When I mention shochu to my friends in New York, where I live, the two most common responses are, “Oh, that Korean drink?” or “Shochu… that’s like a cross between sake and vodka?” Apart from that, the blank “I have no idea what you’re talking about” stare is pretty popular too. And it’s understandable. Shochu is the most popular spirit in its native land, outselling even sake and whisky. But to the rest of the world, it’s still a well-kept secret — only about 1% of global shochu sales are outside Japan.
Shochu Is Not Soju!
Before we get into what shochu is, let’s first get out of the way what it isn’t. Japanese shochu is frequently confused for Korean soju, and while there are similarities between the two that go beyond their names, they’re generally distilled differently and use different ingredients. Now that we’ve got that out of the way….
Shochu Also Isn’t Sake Or Vodka
Shochu’s history dates all the way back to the 1500s in Japan. It’s most often made from barley, but other grains or starches are also commonly used, including rice, sweet potato, and wheat. Like sake, shochu is fermented using koji mold and yeast. You’ll also hear a lot about barley and rice-based shochus being “polished,” similar to sake. That means the grains are milled, not down to a flour-like substance, but to roughly 60-70% of their original size. The greater the polishing, the more refined the spirit. The big difference between sake and shochu — and it’s a really big one — is that sake is brewed like a beer, while shochu is a distilled spirit.
As for the vodka comparison, some shochus are distilled three times, which can give them a smooth, mild, somewhat vodka-like flavor. But higher-end shochus, known as honkaku shochu, are distilled a single time (by contrast, Scotch-styled whiskies are generally distilled twice), so the flavor of the distillate really comes through in the final product. In the case of barley-based shochus, there are distinctive malty and umami notes, while rice and sweet potato shochus have softer, sweeter flavors.
How To Drink Shochu: A Few Suggestions
The lion’s share of shochu is made in Kyushu and Okinawa — hot, humid islands which are inhospitable for sake brewing. Shochu, however, is a distilled spirit, so it can be produced anywhere, regardless of climate. And it doesn’t hurt that a shochu on the rocks is a most refreshing drink on a hot day!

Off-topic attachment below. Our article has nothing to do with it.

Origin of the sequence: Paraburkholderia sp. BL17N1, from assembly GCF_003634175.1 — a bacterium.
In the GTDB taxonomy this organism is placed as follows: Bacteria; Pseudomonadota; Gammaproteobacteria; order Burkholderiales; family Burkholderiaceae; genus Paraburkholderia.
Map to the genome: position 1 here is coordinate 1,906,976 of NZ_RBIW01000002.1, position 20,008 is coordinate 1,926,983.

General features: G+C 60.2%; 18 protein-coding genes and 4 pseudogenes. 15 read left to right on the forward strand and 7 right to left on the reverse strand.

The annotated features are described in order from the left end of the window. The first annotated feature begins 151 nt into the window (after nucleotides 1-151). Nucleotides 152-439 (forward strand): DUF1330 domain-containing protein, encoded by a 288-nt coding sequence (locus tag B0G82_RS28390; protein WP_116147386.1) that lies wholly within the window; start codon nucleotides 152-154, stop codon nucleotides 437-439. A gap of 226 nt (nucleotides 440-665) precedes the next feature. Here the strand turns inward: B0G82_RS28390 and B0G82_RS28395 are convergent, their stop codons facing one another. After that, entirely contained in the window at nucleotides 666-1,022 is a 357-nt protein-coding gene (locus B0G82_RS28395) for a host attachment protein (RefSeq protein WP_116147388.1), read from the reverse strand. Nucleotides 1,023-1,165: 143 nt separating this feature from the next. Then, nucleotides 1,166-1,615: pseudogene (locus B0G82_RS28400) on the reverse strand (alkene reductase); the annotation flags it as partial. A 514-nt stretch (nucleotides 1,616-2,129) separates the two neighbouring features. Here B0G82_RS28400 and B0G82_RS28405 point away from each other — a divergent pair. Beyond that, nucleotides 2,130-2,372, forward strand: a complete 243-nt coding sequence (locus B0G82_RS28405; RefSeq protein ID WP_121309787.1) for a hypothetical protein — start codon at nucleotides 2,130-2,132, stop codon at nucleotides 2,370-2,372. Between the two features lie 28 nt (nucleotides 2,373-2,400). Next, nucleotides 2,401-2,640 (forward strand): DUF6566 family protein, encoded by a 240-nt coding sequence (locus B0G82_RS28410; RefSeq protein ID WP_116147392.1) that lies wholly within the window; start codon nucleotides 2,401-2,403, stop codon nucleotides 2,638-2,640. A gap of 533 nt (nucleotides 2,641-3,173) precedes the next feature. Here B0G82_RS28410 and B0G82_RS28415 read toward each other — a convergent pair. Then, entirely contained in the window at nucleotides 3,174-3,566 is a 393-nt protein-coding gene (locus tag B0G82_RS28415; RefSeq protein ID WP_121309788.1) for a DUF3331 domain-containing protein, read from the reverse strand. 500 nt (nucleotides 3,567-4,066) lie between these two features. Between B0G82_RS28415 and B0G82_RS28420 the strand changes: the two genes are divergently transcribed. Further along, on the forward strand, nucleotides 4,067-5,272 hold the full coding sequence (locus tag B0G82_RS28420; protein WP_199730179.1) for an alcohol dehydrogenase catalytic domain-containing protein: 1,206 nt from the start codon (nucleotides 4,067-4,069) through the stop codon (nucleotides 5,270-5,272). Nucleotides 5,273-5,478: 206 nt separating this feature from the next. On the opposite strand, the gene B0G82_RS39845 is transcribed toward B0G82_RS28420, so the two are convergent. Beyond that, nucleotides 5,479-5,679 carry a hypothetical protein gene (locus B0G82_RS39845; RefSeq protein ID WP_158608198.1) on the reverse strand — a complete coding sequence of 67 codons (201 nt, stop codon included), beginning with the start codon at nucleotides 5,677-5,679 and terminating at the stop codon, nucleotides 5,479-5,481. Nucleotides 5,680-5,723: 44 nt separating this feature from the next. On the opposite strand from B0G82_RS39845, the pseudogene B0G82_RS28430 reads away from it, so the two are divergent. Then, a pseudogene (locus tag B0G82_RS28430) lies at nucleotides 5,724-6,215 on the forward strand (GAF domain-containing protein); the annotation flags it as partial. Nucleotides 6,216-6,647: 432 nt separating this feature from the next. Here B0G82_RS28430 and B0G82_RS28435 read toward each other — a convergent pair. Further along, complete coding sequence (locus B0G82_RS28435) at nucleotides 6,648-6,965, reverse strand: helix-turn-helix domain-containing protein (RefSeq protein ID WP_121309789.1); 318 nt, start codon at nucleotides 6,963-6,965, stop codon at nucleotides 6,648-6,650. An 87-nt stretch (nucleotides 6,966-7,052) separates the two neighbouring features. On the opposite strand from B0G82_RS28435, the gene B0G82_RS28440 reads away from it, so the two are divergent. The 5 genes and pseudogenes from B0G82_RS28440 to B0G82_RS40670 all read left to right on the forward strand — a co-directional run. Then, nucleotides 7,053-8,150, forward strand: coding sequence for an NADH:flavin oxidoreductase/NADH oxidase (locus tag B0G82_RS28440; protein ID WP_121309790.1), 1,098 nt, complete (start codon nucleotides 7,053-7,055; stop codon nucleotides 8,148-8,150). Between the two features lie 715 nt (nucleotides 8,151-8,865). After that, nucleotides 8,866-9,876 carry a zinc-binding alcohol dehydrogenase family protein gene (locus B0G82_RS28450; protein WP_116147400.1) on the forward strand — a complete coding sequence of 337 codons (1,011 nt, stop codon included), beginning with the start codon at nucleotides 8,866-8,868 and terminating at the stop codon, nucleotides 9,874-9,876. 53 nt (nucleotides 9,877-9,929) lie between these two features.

Most shochus are rested in clay pots, where the aromas and flavors become more balanced and rounded over a period of several months to several years. But barrel-aged shochus do exist — for example, the Tarusky Ariake Signature Imo, which was matured in ex-sherry casks for 10 years. Shochu is usually bottled at around 25% alcohol by volume (50 proof), which is low in comparison with whisky and other distilled spirits, but can be bottled up to 45% ABV. It’s a versatile spirit which can be served neat, on the rocks, or even hot. Like Western amare or vermouth, it makes terrific lower-proof cocktails. One of my favorite drinks is a daiquiri which switches out rum for a barley-based shochu such as Iichiko Special. I call it an “umami daiquiri” because the savory umami notes of the shochu complement the lime and sugar so beautifully, even at low proof. I’d say it’s a great summertime drink, but it’s pretty delicious any time of year!
Discover Shochu With Dekanta
Throughout most of its long history, shochu flew under the radar even in Japan. It was produced and consumed, for the most part, locally, and was never held in the same esteem as sake or, later, whisky. But over the last few decades, distillers — many of them current or former sake brewers — have gotten serious about their craft, and have been making some groundbreaking and delicious shochus. And for a selection of some of the best and most desirable expressions, look no further than dekanta’s own shochu category. You’ll find extraordinary expressions made from barley, sweet potato, wheat, and rice, along with noteworthy barrel-aged bottles and incredibly rare gems. Shochu is a new and delicious world that’s ripe for discovery. Happy hunting and kanpai!